With Implementations, it is Location, Location, Location.


An Outsider’s Perspective on Implementing Technology.

I’ve participated in many procurement technology implementations – and not always in the same role. Like most people, my experience began on the receiving end of new technology for which I had no say in the selection or configuration. From there I moved to a leadership role on a team tasked with selecting and implementing a sourcing suite for the first time. A few years later, I was part of a consulting team at a solution provider where I regularly assisted in or led implementations as part of procurement program (re)design projects.

There are as many tales of resounding implementation successes as there is evidence that Bigfoot is real and living in your Aunt Lydia’s backyard. All we ever seem to hear about are failures and slip-ups. Do we secretly want our implementations to fail? No. Unfortunately, until now, we’ve mostly addressed the symptoms rather than the root cause of implementation problems.

And what is that root cause? Conference rooms.

If you’re going to hold an implementation meeting or planning session, the natural first step is to book a room (or set up a conference line). Then the central team members go to that room at the appointed time along with a representative of the solution provider…and…close the door. Did you hear that click or swoosh or bang? That was the sound of your implementation success hopes dying.

Plan ahead to avoid implementation pitfalls.

Think I’m exaggerating? Look through the list of 10 common P2P implementation pitfalls in the Determine P2P Implementation Survival Guide:

  • Excluding Key Stakeholders from the System Selection Process
  • The False Promises of Project Pilots
  • Waiting Until Implementation to Work Out Pain Points
  • Over-Engineering Your Approvals Process and Alerts
  • Not Communicating with the Right Parties in the Right Order
  • Playing Go-Live Deadline Dodgeball

Nearly all of the pitfalls identified would be prevented or lessened by a team who was fully involved with their peers — the victims er, beneficiaries — of their implementation efforts, instead of being closed up in a conference room.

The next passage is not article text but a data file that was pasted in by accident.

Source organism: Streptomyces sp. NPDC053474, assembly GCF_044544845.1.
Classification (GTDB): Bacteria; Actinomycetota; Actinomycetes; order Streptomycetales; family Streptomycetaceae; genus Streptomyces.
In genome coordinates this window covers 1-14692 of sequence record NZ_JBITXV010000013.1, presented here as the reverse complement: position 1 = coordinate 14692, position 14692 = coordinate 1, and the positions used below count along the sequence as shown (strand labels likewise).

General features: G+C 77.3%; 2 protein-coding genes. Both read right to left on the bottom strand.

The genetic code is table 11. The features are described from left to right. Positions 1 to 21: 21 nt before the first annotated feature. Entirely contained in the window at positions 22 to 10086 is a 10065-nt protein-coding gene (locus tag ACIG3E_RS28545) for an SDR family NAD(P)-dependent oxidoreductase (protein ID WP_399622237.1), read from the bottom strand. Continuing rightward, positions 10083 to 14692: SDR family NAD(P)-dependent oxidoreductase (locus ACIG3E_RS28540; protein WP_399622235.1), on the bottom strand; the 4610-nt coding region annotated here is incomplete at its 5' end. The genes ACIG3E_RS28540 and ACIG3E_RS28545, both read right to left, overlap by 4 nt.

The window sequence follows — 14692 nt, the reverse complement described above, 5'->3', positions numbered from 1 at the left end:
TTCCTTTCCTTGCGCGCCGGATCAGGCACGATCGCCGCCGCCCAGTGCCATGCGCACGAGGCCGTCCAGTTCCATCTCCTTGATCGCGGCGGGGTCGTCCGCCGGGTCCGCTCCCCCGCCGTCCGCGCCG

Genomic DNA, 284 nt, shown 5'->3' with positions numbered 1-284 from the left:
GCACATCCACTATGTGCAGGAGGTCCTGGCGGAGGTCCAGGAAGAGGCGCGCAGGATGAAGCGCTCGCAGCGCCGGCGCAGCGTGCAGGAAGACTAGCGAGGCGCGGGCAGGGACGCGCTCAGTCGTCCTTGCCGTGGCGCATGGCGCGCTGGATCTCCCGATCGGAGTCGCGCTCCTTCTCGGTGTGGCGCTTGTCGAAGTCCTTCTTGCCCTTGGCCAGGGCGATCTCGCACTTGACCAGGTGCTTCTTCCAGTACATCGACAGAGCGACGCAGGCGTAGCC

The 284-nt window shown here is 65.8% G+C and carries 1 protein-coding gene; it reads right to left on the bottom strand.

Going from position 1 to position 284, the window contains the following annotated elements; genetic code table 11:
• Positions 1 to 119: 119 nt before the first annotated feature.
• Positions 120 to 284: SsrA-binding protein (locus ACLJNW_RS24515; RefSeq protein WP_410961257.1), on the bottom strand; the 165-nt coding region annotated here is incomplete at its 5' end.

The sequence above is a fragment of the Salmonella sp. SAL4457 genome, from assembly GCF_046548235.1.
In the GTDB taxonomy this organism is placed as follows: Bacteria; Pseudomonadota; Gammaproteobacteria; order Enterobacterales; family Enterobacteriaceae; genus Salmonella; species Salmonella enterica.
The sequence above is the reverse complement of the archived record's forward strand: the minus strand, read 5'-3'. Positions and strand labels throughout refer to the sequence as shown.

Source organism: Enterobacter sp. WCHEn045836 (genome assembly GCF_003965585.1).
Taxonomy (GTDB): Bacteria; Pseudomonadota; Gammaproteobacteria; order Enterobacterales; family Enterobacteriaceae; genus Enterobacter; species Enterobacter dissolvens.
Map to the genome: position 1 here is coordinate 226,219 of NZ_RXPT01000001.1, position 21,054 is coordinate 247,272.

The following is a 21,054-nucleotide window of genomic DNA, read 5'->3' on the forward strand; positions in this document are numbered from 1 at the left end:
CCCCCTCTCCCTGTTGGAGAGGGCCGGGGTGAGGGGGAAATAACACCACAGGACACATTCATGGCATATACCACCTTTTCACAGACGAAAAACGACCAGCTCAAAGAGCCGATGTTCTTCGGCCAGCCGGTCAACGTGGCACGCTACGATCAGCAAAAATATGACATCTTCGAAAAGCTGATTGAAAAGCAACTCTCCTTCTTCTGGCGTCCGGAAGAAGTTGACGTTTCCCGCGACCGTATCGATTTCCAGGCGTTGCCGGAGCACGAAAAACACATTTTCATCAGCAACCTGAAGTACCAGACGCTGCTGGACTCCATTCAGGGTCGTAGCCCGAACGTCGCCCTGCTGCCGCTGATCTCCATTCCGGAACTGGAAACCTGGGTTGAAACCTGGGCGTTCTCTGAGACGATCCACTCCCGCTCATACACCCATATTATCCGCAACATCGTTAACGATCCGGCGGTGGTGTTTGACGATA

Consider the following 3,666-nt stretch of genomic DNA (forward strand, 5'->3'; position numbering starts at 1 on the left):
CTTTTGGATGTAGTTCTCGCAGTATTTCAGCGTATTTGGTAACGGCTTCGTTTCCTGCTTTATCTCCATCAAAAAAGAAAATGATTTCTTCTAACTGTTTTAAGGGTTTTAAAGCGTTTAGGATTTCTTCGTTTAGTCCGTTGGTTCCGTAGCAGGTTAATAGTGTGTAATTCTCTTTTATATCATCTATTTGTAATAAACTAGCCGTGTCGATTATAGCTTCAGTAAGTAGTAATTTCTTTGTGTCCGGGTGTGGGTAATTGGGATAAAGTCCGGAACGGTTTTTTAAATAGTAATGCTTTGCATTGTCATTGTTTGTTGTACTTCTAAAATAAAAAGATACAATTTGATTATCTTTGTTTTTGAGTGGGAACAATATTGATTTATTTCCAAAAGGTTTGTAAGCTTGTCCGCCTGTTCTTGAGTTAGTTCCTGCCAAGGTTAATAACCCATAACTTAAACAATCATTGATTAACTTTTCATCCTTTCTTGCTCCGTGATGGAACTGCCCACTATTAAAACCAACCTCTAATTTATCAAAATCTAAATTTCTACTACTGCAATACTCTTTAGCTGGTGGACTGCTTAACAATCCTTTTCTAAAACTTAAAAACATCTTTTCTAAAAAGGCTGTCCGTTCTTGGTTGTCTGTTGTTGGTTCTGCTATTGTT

This isn’t to say that implementation teams sequester themselves because they want all of the glory and power for themselves. It is a practical matter. Technology implementations are complex efforts that require many decisions and are always run on ridiculously tight timeframes. These teams are simply trying to make quick decisions with one voice so they can declare the work done. It is no wonder that implementations rarely meet expectations when the technology is finally rolled out to a wider audience.

Implementation success: we’re all in this together.

The answer to improving the success of implementations is either (a.) get more time, or (b.) include more voices. Since more time is NEVER going to happen, more voices is the key.

Step one is to move the effort out of a conference room (at least psychologically) and into the user community. Communicate in both directions; provide constant updates to and request input from future users. That is one area where your solution provider can be of assistance. Since they have been through many implementations just like yours, they’ll know which decisions benefit most from user input and which are the most likely to cause upset or be based on individual preferences and company culture.

If they’re really good, they will be able to tell you right up front what those issues are so the implementation team can solicit input far enough in advance that the effort isn’t bogged down waiting for a decision.

Implementation success is really a matter of perspective. Someone is always going to be upset. After all, if you didn’t change anything, there wouldn’t be an implementation (and then other people would be upset!). If you can get your implementation out of the backroom and into the lunchroom, you’ll at least reduce the levels of surprise and alarm that come with a “big bang” approach. And if that doesn’t make a difference? You can always go hide in the conference room.

As Kelly says, implementation success is a process of communication. Even over-communication. Keep stakeholders and future users fully informed (and engaged) and think of the project as a team effort. Whether you’re implementation needs are in procure-to-pay, contract management, supplier management or any other area of source-to-pay, contact us to schedule a personalized demonstration of the Determine Cloud Platform. We’ll give you the inside story on what it takes to achieve implementation success.